PEDAKSI: Methodology for Collecting Data about Survey Non-Respondents

PEDAKSI: Methodology for Collecting Data about Survey Non-Respondents The effects of unit non-response on survey errors are of great concern to researchers.However, direct assessment of non-response bias in survey estimates is rarely possible.Attempts are often made to adjust for the effects of non-response by weighting, but thisusually relies on the use of frame data or external population data, which are at bestmodestly correlated with the survey variables. This paper reports the development ofa method to collect limited survey data from non-respondents to personal interviewsurveys and a large-scale field test of the method on the British Crime Survey (BCS).The method is shown to be acceptable and low cost, to provide valid data, and to haveno detrimental effect on the main survey. The use of the resultant data to estimatenon-response bias is illustrated and some substantive conclusions are drawn for the BCS. http://www.deepdyve.com/assets/images/DeepDyve-Logo-lg.png Quality & Quantity Springer Journals

PEDAKSI: Methodology for Collecting Data about Survey Non-Respondents

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Publisher
Kluwer Academic Publishers
Copyright
Copyright © 2003 by Kluwer Academic Publishers
Subject
Social Sciences; Methodology of the Social Sciences; Social Sciences, general
ISSN
0033-5177
eISSN
1573-7845
D.O.I.
10.1023/A:1024449208633
Publisher site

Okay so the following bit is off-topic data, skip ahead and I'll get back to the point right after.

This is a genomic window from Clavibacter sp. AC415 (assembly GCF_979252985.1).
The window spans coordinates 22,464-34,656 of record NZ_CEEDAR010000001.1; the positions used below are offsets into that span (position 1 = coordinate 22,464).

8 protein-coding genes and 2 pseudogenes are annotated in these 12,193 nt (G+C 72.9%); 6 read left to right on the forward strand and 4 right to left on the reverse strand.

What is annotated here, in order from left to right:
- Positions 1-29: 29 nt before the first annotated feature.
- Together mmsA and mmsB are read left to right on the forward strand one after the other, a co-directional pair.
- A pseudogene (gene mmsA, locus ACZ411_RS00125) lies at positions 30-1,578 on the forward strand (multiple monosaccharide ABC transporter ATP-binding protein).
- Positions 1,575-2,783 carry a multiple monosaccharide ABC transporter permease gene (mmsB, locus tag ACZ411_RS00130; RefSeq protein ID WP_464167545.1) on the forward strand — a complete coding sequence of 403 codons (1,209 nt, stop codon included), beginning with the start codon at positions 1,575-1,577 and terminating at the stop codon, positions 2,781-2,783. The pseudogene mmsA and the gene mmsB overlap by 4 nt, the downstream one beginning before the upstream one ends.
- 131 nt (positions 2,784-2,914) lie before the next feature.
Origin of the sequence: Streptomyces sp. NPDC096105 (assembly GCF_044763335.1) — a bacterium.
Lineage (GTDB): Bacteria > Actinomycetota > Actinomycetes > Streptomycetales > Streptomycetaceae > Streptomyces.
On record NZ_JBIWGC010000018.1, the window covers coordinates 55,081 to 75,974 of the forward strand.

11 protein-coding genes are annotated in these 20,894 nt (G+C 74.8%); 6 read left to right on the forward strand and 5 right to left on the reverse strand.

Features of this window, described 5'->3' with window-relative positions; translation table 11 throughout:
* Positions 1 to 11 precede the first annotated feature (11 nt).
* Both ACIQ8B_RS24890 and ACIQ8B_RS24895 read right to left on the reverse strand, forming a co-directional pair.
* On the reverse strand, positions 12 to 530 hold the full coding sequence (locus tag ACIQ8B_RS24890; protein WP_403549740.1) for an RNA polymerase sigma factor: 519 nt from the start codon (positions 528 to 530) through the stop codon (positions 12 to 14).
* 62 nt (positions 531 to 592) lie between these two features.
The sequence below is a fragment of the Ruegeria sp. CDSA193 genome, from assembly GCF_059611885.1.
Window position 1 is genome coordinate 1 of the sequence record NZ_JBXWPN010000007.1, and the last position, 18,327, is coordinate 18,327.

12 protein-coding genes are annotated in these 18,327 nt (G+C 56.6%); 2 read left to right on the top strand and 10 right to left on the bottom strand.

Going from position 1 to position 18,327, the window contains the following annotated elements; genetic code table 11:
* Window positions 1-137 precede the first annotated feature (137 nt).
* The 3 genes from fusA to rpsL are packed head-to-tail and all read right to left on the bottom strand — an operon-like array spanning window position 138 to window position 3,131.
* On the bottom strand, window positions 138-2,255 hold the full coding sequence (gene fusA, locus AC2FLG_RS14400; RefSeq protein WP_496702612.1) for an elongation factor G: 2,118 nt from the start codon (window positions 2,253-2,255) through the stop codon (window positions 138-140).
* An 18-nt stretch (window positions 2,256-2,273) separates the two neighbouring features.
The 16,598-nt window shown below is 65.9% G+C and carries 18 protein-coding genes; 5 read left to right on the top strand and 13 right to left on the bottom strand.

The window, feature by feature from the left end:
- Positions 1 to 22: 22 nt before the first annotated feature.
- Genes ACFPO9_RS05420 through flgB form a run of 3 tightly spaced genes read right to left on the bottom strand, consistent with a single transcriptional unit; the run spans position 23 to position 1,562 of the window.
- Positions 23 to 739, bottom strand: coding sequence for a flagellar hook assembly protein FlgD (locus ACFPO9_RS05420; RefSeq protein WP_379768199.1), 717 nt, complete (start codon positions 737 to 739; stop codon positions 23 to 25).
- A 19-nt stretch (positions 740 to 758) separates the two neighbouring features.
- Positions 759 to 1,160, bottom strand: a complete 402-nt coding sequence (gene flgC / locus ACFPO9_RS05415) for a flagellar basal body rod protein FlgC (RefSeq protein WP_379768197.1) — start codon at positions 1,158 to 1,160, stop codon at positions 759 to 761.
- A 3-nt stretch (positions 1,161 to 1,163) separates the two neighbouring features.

See Article on Publisher Site

Abstract

The effects of unit non-response on survey errors are of great concern to researchers.However, direct assessment of non-response bias in survey estimates is rarely possible.Attempts are often made to adjust for the effects of non-response by weighting, but thisusually relies on the use of frame data or external population data, which are at bestmodestly correlated with the survey variables. This paper reports the development ofa method to collect limited survey data from non-respondents to personal interviewsurveys and a large-scale field test of the method on the British Crime Survey (BCS).The method is shown to be acceptable and low cost, to provide valid data, and to haveno detrimental effect on the main survey. The use of the resultant data to estimatenon-response bias is illustrated and some substantive conclusions are drawn for the BCS.

Journal

Quality & QuantitySpringer Journals

Published: Oct 17, 2004

References

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